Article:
If there were any doubts that major brands see so-called "mommy bloggers" as a key audience, a walk across the show floor at the BlogHer '11 would have dispelled them.
The annual conference, hosted by the women-focused blog and advertising network of the same name, was held at the San Diego Convention Center last weekend. In the same venue that Hollywood took over a few weeks ago to court the geek crowd at Comic Con International, companies like Jimmy Dean, Twizzlers, and HTC erected large booths, held cook offs and other events, and handed out schwag by the bagful.
Last year, marketer Jen Drexler complained that brands had delegated their presence to "entry-level publicists and media planners," but this time, there were at least a couple of brand managers and executives on the floor. And PepsiCo CEO Indra K. Nooyi gave one of the keynotes, telling the 3,500 attendees that they were "the future" and trying to sell them on a vision of PepsiCo as a company that's as interested in healthy, fresh food as it is in sugary sodas.
Barb Dybwad, a veteran of the tech blog world (her resume includes stints at Joystiq and Mashable) and now content director at gadget site Tecca, said this was her first BlogHer in several years. When asked how the event has changed, she noted a big increase in scale (the first BlogHer had around 300 attendees) and in the presence of sponsors. Not that she's complaining. Dybwad said the conference isn't nearly as commercial as an event like the Consumer Electronics Show in Las Vegas, and she noted that sponsor payments lower the ticket price, making for "a more diverse group of attendees."
According to BlogHer, the conference had around 100 sponsors this year, the same as in 2010, but 50 percent more than in 2009 and a dramatic change from the conference's debut with half a dozen sponsors in 2005.
Two of the big sponsors at the event were Proctor & Gamble and Jimmy Dean/Hillshire Farm, and they both announced new initiatives. P&G has a new healthy-living campaign with BlogHer called "Life Well Lived," and Jimmy Dean announced its involvement in the "No Kid Hungry" program. When discussing their presence at the conference, executives from both companies said they have been increasing their outreach efforts to female bloggers over the years. Jimmy Dean/Hillshire Farm vice president Daryl Gormley described the shift as an "epiphany." The other watchword, for both of them, was "authenticity."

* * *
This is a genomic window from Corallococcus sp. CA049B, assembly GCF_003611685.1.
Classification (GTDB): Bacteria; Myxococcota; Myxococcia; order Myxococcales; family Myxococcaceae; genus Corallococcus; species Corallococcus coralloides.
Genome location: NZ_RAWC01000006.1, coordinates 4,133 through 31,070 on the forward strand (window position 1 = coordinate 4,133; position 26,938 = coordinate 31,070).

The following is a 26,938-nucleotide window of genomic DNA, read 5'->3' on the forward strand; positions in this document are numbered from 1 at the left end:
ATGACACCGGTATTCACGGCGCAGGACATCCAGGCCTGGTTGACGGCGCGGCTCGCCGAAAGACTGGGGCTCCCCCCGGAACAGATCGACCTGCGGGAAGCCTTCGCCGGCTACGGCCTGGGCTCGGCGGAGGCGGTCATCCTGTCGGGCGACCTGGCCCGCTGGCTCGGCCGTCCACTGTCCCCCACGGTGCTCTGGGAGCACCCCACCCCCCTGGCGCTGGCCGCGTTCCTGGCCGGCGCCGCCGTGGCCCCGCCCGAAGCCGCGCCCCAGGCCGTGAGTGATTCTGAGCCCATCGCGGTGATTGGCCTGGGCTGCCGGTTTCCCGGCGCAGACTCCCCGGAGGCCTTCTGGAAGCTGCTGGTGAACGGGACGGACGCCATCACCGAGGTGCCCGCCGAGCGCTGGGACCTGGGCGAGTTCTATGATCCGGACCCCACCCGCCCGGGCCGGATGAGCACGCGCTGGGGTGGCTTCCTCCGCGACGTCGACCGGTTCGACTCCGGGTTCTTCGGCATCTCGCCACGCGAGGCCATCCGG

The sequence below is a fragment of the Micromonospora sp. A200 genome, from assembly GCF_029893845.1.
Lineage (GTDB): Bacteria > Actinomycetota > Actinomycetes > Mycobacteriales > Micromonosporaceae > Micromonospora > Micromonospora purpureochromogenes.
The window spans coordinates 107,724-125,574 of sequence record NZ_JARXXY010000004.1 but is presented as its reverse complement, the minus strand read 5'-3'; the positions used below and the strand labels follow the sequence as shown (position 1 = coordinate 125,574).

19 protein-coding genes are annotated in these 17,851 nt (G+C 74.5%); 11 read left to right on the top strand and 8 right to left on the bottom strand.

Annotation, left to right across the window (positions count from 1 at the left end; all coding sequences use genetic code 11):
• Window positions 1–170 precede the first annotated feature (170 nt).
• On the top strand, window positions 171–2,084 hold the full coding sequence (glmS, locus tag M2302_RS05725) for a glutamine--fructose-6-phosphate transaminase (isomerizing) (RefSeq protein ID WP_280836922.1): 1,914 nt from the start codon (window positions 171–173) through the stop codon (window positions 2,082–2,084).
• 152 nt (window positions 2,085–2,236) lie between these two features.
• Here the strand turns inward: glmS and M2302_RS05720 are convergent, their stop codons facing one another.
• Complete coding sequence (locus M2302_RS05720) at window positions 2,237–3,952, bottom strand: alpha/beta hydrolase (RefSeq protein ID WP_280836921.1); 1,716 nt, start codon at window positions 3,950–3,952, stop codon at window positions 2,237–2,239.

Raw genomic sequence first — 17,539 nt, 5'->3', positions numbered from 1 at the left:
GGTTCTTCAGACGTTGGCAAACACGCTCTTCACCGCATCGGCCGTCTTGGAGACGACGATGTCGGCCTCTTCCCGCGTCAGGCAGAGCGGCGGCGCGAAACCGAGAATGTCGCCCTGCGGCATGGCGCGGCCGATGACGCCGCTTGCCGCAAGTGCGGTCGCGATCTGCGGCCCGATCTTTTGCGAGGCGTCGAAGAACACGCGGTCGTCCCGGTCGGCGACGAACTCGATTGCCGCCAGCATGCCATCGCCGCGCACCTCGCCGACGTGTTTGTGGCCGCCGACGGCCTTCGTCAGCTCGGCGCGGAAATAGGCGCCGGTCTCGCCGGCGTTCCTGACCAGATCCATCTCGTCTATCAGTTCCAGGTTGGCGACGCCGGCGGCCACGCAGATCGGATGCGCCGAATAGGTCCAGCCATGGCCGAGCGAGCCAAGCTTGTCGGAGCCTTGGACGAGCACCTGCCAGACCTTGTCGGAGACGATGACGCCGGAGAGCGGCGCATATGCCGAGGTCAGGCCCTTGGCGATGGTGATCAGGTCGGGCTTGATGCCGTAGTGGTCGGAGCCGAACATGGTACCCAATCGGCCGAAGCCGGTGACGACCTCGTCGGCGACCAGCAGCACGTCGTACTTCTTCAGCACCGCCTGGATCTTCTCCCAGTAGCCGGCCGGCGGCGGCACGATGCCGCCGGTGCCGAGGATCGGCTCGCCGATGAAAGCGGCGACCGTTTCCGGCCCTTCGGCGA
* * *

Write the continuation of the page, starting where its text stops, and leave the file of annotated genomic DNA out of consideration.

For example, P&G external relations manager Anne Westbrook said that the company's sponsorship efforts with bloggers always give the blogger room to "put [the message] in their own words . . . We want them to create really relevant content that doesn't feel like a big commercial push."
For the same reason, Gormley said he's more interested in education and outreach than he is in outright sponsorships.
"I believe that's the strategy for the medium term," he said. "It's hard to foresee a time when we'd be willing to risk compromising that authenticity."
Not everything at the conference was about money and brands. Speakers covered a wide range of topics like motherhood, immigration, and creativity. But there was a conference track devoted to business, and at a panel titled "Connecting With Brands From the Inside Out," the audience filled the ballroom, peppering the speakers with questions about how to make money from brands—through advertising, sponsored content, consulting, and promotional relationships called brand ambassadorships. The conversation became fairly intricate, covering issues like how to maintain editorial integrity and when business relationships need to be disclosed.
Professional Blogging for Dummies author Susan Getgood, who moderated the panel, said afterward that these topics aren't new. She called 2006 the real "inflection point" when the industry started to become more professional, and that bloggers have become even more sophisticated in the years since. Getgood, who is also BlogHer's vice president of sales marketing, said that shift may have been obscured by the relative inexperience of the panel audience.
"There are always new bloggers," she said. "But even new bloggers realize that what they're embarking on is a professional journey."